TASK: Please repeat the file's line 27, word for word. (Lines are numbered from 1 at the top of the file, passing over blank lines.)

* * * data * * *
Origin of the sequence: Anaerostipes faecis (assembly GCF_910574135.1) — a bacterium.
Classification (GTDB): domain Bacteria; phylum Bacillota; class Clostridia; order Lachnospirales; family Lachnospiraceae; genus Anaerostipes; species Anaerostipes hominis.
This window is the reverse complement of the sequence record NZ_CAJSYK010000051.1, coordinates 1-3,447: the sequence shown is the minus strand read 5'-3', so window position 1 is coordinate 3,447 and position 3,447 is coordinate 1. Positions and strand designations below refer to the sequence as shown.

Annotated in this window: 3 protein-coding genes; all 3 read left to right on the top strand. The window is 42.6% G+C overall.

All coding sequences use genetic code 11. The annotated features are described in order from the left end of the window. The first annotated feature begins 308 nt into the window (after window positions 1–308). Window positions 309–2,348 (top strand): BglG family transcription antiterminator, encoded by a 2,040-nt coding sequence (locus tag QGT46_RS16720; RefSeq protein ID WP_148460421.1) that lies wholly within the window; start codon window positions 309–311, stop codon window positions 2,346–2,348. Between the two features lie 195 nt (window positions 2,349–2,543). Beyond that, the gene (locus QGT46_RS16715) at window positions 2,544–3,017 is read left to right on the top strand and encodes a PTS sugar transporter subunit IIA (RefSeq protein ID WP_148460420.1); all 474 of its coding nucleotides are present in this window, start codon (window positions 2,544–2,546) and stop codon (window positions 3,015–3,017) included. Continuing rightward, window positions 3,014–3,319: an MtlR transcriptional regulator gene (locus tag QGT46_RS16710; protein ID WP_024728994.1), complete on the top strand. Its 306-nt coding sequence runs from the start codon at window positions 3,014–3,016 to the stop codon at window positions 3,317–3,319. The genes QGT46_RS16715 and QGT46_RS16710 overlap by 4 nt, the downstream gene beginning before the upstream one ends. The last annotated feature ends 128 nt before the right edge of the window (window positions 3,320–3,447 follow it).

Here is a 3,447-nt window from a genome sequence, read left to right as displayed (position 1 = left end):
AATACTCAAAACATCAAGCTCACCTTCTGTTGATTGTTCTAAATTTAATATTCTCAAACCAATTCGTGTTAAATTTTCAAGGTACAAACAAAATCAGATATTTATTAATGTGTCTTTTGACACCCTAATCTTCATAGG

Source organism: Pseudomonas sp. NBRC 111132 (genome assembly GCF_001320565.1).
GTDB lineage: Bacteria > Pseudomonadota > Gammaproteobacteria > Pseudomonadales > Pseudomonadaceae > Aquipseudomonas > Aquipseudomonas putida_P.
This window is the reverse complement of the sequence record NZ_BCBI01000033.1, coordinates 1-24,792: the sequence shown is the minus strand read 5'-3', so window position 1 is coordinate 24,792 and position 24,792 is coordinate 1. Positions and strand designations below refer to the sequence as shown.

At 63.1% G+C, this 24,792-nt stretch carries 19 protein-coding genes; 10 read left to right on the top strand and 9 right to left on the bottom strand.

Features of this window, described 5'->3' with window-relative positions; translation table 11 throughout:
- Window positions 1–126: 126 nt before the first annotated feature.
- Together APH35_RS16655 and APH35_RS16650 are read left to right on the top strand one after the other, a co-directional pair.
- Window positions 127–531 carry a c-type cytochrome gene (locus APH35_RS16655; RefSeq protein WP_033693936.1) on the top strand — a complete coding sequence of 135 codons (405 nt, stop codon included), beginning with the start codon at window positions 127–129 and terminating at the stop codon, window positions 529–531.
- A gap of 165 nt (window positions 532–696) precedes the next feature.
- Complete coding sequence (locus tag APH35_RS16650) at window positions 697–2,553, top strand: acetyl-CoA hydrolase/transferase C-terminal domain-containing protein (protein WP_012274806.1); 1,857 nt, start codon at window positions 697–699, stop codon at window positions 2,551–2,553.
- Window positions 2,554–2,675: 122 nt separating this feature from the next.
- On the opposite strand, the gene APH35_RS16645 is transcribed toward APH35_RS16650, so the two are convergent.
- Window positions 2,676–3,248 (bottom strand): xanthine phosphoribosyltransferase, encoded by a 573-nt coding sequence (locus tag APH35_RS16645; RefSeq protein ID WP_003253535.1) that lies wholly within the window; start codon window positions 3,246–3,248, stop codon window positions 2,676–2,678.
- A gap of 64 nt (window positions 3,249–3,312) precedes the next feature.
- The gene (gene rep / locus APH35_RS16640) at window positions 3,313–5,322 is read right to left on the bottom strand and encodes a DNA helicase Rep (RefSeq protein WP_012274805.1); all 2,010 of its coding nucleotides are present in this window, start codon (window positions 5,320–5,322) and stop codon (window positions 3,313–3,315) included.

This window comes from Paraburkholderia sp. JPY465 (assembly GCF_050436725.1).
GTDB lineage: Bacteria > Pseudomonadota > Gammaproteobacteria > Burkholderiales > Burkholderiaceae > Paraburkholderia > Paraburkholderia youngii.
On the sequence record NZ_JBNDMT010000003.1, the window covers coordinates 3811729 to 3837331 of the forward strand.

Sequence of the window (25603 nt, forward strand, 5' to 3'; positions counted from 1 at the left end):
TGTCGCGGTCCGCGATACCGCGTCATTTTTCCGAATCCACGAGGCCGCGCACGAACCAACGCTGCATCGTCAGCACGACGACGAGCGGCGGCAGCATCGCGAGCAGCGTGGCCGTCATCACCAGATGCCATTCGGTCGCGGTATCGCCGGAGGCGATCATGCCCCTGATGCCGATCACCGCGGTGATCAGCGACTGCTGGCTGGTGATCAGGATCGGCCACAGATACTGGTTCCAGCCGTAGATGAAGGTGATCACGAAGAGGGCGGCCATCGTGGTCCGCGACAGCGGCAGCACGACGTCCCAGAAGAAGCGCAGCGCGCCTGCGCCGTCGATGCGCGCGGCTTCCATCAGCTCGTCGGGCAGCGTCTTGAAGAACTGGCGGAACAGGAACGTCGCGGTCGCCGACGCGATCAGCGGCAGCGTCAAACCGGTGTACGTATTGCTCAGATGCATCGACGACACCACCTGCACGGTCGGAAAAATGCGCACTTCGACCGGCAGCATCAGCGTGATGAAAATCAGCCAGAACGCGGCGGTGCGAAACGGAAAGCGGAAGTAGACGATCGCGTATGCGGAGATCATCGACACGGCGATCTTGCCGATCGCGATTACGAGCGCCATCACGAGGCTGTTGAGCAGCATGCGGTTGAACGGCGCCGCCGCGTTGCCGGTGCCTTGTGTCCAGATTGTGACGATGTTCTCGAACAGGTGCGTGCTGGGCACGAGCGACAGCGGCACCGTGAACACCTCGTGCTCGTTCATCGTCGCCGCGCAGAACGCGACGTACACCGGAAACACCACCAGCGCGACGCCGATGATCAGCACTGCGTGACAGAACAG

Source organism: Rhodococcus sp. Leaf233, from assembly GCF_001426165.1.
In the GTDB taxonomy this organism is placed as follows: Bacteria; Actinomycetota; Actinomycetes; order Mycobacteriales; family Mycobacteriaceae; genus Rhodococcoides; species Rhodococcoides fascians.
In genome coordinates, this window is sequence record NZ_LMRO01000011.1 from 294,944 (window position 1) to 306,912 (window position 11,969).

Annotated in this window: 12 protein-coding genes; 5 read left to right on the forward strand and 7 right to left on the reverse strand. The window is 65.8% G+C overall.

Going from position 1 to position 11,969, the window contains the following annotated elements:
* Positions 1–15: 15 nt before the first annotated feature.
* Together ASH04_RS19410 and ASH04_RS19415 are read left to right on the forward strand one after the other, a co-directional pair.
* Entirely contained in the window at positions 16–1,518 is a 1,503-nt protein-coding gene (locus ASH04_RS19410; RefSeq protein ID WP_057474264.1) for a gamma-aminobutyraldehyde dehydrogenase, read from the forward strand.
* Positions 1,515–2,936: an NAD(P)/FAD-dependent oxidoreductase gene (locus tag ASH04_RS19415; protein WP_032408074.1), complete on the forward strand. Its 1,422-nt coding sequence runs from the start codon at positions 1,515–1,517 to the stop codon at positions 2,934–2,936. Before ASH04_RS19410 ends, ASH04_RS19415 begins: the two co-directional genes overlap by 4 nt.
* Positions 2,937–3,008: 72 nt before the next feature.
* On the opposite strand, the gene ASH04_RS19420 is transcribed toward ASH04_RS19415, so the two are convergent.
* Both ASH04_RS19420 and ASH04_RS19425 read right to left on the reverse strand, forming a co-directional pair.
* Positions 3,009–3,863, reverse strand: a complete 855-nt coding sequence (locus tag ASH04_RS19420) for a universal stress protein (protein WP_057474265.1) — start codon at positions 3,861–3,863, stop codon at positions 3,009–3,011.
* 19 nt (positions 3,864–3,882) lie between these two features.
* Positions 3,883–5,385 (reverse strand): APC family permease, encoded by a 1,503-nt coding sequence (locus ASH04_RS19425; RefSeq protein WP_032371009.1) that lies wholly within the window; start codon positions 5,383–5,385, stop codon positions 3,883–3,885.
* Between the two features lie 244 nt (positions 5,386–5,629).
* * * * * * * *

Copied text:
TGTCGCGGTCCGCGATACCGCGTCATTTTTCCGAATCCACGAGGCCGCGCACGAACCAACGCTGCATCGTCAGCACGACGACGAGCGGCGGCAGCATCGCGAGCAGCGTGGCCGTCATCACCAGATGCCATTCGGTCGCGGTATCGCCGGAGGCGATCATGCCCCTGATGCCGATCACCGCGGTGATCAGCGACTGCTGGCTGGTGATCAGGATCGGCCACAGATACTGGTTCCAGCCGTAGATGAAGGTGATCACGAAGAGGGCGGCCATCGTGGTCCGCGACAGCGGCAGCACGACGTCCCAGAAGAAGCGCAGCGCGCCTGCGCCGTCGATGCGCGCGGCTTCCATCAGCTCGTCGGGCAGCGTCTTGAAGAACTGGCGGAACAGGAACGTCGCGGTCGCCGACGCGATCAGCGGCAGCGTCAAACCGGTGTACGTATTGCTCAGATGCATCGACGACACCACCTGCACGGTCGGAAAAATGCGCACTTCGACCGGCAGCATCAGCGTGATGAAAATCAGCCAGAACGCGGCGGTGCGAAACGGAAAGCGGAAGTAGACGATCGCGTATGCGGAGATCATCGACACGGCGATCTTGCCGATCGCGATTACGAGCGCCATCACGAGGCTGTTGAGCAGCATGCGGTTGAACGGCGCCGCCGCGTTGCCGGTGCCTTGTGTCCAGATTGTGACGATGTTCTCGAACAGGTGCGTGCTGGGCACGAGCGACAGCGGCACCGTGAACACCTCGTGCTCGTTCATCGTCGCCGCGCAGAACGCGACGTACACCGGAAACACCACCAGCGCGACGCCGATGATCAGCACTGCGTGACAGAACAG